FAQs on Domestic Violence for fathers
What if children’s services say that they will go to court to remove our child if my partner and I stay together?
Where social workers assess that the child has suffered or is at risk of suffering serious harm due to domestic violence it may not be possible for a couple both to remain together and to continue to care for their child. You may be asked to end your relationship, leave the family home and have no further unsupervised contact with your child. If you disagree with this you would need to ask the social workers to tell you what will happen if you do not cooperate. They may start a legal process, beginning with sending you a letter before proceedings, to start care proceedings to remove your child from your care if you do not separate.
There are a number of steps that children’s services should take before starting court proceedings, except in emergency situations.
They should set out concerns to you in a letter before proceedings and invite you to a pre-proceedings meeting. You will be able to bring a solicitor with you to this meeting. There may be steps that you can take to prevent the case going to court or your child being removed from his family. This could mean that you do have to separate from your partner to allow her to care for the child without the risk of domestic violence. You can also involve your wider family and close friends, perhaps through a family group conference (FGC) to work out how they can help to keep your child safe or help to care for your child. You can find out more about FGCs in this advice sheet or by watching this short film.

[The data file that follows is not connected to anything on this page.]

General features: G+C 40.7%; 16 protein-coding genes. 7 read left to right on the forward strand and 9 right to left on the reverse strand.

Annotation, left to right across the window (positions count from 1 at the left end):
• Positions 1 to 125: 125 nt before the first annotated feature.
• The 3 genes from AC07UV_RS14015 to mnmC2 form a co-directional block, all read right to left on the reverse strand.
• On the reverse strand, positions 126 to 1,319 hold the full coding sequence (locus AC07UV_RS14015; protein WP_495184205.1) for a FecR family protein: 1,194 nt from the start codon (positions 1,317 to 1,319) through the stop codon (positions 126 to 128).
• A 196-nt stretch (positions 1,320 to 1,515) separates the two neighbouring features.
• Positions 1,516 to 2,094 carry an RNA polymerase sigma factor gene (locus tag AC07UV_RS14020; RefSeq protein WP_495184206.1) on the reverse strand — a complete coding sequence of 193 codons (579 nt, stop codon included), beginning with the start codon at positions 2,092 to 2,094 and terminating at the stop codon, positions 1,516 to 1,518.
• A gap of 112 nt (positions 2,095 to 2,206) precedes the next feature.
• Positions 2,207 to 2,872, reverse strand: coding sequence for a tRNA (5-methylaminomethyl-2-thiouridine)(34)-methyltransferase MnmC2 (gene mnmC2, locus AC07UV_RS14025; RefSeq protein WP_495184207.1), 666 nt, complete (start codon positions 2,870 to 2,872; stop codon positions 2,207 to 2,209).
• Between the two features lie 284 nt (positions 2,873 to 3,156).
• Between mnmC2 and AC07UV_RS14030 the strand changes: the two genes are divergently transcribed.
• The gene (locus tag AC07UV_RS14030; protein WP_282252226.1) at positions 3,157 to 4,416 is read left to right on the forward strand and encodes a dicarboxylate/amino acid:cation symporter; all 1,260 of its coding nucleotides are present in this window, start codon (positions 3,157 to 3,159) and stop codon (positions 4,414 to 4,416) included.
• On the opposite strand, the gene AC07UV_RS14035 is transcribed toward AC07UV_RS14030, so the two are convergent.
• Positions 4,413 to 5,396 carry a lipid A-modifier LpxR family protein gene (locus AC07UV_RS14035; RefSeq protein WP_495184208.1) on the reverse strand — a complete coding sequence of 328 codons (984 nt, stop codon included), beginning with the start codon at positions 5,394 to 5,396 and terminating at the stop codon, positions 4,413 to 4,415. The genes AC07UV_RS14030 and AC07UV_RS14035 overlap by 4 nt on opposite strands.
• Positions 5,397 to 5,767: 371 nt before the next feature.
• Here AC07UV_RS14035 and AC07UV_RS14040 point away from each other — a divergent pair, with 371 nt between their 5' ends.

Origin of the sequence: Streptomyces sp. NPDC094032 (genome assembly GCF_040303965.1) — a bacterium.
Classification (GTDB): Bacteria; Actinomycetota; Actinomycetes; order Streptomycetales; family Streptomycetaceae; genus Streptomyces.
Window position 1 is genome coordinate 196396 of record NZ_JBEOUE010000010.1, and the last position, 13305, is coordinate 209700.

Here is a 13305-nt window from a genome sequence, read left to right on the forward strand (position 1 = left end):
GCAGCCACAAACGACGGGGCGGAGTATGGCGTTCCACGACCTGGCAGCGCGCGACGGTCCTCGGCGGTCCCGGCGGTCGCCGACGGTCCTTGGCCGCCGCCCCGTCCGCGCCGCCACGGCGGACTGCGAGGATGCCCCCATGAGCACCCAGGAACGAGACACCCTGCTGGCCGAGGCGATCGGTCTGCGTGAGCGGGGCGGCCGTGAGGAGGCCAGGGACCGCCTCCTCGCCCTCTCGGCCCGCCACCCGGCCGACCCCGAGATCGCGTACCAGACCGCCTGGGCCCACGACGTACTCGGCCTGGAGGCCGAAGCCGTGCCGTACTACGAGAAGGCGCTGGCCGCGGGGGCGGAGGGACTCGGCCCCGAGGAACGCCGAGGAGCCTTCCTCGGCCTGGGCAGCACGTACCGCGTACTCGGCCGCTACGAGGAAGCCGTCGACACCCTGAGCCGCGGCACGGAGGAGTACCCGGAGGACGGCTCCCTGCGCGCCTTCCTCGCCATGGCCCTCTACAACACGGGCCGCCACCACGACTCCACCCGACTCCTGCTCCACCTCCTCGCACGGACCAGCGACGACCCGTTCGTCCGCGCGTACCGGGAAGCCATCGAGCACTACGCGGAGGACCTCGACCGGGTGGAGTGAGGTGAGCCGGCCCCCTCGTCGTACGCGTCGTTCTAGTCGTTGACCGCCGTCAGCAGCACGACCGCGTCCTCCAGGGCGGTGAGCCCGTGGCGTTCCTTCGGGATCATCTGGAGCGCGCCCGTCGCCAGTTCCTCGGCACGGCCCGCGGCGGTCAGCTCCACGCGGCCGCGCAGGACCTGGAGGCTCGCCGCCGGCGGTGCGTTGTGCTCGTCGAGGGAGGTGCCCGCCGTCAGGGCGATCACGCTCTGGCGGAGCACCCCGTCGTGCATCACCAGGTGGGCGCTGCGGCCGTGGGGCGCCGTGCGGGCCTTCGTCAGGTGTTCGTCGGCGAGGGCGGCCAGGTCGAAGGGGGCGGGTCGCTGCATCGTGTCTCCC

If the situation does not improve and children’s services are not satisfied that your child is safe in the period following this meeting they should send you a letter of issue telling you that they are starting court proceedings. This means that they can ask the court to make an order to protect your child.
It is very important that you get legal advice from a solicitor who specialises in children’s law immediately. You can find a solicitor by searching how to find a solicitor on the Law Society website. Parents are entitled to legal aid to cover the cost of a solicitor representing them in care proceedings.
You will find advice and information about care proceedings here. You can also contact an adviser on Family Rights Group’s free advice line 0808 8010366. There is also lots of helpful information for young fathers on care proceedings on Family Rights Group’s specialist young parent’s advice website.